What kind of society do we wish to live in? Nobel Laureate and physicist, Steven Weinberg once said that science discovers many things but nothing in science can ever tell us what we ought to value. At a time when interest and investment in the humanities is plummeting, and enrolment in STEM subjects is flourishing, we consider the human consequences of such a shift in direction.
What good are the arts and why should we care about the past? Martin Puchner, has been grappling with these questions in his latest book “CULTURE: THE STORY OF US, FROM CAVE ART TO K-POP”. Historically, humanity has sought to understand and pass onto future generations not just the know-how of life but the know-why. Puchner suggests that the meaning and purpose of existence as expressed in art, philosophy and religion are essential to the focus and purpose of human civilization. Puchner is an author & Harvard Professor of English and Comparative Literature.
Patrick Bringley, a writer, spent 10 years working as a museum guard at the Museum of Metropolitan Art in New York and he has just published “ALL THE BEAUTY IN THE WORLD” about his many and varied experiences there. What is the function of a place like the MET and what effects does it have on our psyche and humanity? Join the discussion.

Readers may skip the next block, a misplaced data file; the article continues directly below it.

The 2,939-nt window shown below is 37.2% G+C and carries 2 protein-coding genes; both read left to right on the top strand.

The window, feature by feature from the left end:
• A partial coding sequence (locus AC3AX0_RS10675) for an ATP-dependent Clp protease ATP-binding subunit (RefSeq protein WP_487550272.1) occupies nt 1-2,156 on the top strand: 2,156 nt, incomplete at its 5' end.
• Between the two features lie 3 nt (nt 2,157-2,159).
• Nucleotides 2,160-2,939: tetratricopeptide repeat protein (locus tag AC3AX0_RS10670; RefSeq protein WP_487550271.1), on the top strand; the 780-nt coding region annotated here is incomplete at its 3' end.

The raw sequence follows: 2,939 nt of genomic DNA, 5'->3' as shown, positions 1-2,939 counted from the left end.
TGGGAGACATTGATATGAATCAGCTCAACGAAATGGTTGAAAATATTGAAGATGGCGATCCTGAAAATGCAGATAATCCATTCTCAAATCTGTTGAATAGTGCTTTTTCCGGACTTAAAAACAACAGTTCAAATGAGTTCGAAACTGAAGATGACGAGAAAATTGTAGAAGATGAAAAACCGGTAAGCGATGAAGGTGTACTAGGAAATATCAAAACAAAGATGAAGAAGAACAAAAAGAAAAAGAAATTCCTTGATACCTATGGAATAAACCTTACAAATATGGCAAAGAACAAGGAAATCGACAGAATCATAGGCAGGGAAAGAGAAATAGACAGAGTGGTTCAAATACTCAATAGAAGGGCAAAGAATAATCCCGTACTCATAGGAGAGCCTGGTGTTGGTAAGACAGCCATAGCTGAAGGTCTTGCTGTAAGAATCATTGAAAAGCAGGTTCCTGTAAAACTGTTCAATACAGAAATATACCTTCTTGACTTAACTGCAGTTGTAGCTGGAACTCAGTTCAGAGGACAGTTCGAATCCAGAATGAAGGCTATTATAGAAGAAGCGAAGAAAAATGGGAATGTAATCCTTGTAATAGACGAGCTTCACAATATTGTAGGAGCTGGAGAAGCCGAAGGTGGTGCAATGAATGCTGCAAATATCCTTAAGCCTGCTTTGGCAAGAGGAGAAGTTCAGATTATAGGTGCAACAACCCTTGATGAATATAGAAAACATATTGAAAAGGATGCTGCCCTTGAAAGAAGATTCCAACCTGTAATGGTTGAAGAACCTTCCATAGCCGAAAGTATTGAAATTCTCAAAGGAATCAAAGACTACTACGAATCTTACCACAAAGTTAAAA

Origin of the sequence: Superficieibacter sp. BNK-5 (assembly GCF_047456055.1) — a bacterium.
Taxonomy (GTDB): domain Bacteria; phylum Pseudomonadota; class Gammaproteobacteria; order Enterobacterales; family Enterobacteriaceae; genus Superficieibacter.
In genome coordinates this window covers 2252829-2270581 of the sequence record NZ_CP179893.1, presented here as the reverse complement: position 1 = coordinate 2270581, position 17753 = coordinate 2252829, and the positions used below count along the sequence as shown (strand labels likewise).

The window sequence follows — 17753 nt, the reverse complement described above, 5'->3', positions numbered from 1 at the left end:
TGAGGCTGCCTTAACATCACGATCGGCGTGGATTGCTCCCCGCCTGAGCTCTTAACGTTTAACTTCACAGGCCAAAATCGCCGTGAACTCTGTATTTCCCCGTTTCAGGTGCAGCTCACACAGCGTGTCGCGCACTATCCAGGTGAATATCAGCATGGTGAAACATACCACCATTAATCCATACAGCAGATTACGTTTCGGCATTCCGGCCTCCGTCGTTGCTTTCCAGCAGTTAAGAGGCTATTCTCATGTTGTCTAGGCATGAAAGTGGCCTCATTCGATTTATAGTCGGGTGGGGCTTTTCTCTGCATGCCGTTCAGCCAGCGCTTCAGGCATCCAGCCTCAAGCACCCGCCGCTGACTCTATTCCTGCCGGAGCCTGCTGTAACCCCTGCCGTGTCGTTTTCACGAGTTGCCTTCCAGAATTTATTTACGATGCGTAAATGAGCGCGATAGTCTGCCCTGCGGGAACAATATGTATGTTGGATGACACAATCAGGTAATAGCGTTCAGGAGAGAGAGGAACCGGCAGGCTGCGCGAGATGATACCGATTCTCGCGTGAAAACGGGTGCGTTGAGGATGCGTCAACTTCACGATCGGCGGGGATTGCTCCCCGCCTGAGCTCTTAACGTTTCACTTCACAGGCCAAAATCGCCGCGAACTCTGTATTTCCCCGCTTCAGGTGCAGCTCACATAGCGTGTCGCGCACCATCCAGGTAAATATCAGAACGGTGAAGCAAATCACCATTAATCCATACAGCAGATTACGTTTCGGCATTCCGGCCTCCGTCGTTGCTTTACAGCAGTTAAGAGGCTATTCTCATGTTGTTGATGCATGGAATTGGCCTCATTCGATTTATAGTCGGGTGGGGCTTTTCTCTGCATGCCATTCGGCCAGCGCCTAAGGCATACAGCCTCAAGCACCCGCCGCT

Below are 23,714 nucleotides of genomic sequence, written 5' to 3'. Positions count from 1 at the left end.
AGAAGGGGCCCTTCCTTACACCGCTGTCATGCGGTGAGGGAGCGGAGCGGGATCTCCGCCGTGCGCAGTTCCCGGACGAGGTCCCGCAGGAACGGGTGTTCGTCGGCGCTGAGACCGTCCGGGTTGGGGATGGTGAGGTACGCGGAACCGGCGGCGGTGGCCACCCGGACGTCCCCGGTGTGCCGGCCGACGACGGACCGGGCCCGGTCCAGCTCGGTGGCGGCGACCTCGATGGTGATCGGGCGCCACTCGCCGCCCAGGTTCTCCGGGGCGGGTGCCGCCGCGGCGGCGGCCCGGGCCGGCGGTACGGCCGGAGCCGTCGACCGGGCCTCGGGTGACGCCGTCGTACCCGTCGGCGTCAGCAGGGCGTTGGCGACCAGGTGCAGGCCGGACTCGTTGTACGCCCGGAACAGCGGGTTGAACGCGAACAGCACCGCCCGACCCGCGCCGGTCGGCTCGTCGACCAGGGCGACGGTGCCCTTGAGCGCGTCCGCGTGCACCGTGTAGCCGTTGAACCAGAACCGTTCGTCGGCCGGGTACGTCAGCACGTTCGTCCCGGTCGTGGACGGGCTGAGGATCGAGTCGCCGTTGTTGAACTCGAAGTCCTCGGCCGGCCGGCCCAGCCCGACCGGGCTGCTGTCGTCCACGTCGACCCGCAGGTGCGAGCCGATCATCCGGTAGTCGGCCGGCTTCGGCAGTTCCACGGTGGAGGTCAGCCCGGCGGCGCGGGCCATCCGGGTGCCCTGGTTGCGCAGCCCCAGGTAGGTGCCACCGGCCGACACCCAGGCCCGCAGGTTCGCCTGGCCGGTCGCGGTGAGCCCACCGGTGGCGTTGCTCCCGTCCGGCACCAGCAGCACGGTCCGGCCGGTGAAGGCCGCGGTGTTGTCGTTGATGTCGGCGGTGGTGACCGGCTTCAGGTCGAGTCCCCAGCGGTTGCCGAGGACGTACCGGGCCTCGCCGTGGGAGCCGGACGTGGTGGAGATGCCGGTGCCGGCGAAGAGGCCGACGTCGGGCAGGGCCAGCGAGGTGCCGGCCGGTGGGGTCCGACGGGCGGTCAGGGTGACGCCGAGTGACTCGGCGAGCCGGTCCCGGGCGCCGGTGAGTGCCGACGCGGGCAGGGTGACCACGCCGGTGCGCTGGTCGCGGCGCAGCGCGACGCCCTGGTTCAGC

BIO: Martin Puchner
Martin Puchner, the Byron and Anita Wien Professor of English and Comparative Literature at Harvard University, is a prize-winning author, educator, public speaker, and institution builder in the arts and humanities. His writings, which include a dozen books and anthologies and over sixty articles and essays, range from philosophy and theater to world literature and have been translated into many languages. Through his best-selling Norton Anthology of World Literature and his HarvardX MOOC Masterpieces of World Literature, he has brought four thousand years of literature to audiences across the globe.
BIO: Patrick Bringley
Author of_ All The Beauty In the World_